Straw to bolster supervision of senior police officers

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THE HOME Secretary is to bolster the body that oversees the work of chief constables in response to growing concern about the quality of some candidates for the top posts and the unprecedented number of police chiefs who have faced criticism.

As revealed in The Independent in June ministers are worried about the lack of management skills of some senior officers and have questioned their ability to effectively control multi million pound budgets. Business leaders, managers, and more senior members of the ethnic community are to be encouraged to join police authorities in a recruitment drive expected to be launched next month.

Jack Straw is also concerned about the lack of talented applicants available to fill some vacancies for the top police jobs. In the past year about 40 per cent of chief constables have left their posts in England and Wales.

To help raise standards a working party has been set up to examine the training and selection of senior officers.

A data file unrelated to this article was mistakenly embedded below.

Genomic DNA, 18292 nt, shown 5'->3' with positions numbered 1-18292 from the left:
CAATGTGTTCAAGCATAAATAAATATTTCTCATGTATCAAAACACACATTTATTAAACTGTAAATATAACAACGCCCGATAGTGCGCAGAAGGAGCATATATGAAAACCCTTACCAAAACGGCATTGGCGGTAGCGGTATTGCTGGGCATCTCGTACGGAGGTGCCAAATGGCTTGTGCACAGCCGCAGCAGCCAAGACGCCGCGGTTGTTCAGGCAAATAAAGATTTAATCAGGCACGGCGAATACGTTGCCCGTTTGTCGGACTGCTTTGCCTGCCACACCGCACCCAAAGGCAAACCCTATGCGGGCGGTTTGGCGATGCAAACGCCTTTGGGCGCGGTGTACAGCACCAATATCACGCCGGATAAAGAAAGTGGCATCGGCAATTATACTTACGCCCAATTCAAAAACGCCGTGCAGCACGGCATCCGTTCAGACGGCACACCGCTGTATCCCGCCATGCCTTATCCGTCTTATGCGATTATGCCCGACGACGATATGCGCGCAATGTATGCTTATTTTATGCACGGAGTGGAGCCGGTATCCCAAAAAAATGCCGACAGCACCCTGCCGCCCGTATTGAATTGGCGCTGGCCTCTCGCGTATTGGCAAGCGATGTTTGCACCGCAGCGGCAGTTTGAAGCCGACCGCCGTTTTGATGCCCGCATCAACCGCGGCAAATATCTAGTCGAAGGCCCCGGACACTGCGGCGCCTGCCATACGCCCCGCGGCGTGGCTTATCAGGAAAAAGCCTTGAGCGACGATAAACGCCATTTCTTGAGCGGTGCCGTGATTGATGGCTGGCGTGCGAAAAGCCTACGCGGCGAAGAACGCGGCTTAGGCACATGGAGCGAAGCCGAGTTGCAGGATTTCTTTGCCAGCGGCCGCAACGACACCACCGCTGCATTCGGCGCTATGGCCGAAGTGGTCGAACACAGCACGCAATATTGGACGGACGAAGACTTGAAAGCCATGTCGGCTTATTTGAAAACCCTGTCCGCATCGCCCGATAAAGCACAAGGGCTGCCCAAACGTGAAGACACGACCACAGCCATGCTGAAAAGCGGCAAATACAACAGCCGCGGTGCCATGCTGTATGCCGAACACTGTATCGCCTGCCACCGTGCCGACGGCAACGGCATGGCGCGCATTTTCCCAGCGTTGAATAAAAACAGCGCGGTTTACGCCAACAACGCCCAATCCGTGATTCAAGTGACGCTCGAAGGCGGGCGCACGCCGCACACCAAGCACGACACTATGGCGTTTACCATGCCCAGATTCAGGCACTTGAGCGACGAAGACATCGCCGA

Ministers also want to boost the skill and power of the 42 police authorities by introducing greater financial and management experts onto the boards. They hope to encourage more captains of industry to take up the five posts of the 17 strong authorities reserved for "independent" members. Nine places are for county councillors and three are filled by magistrates.

Police authorities oversee the performance and strategic direction of forces in England and Wales as well as take a leading role in hiring and firing the chief constables.

The Association of Police Authorities, the umbrella body, will also be given a higher profile and more powerful advisory role. Angela Harris, deputy chairman of the APA speaking at a seminar last month criticised the current training system for "turning out an annual conveyor belt of future chief constables".

Alun Michael, the Home Office Minister said yesterday that police authorities will be given greater powers.

Plans to improve the way senior police officers are selected and trained are to be examined in a joint venture between the Home Office and policing bodies.

A working party of Home Office officials, representatives of the Association of Chief Police Officers and the Association of Police Authorities will meet for the first time next month to consider reforms to policing.

Under the proposals, chief constables would be required, for the first time, to attend courses for executives alongside senior managers from the business world and top civil servants.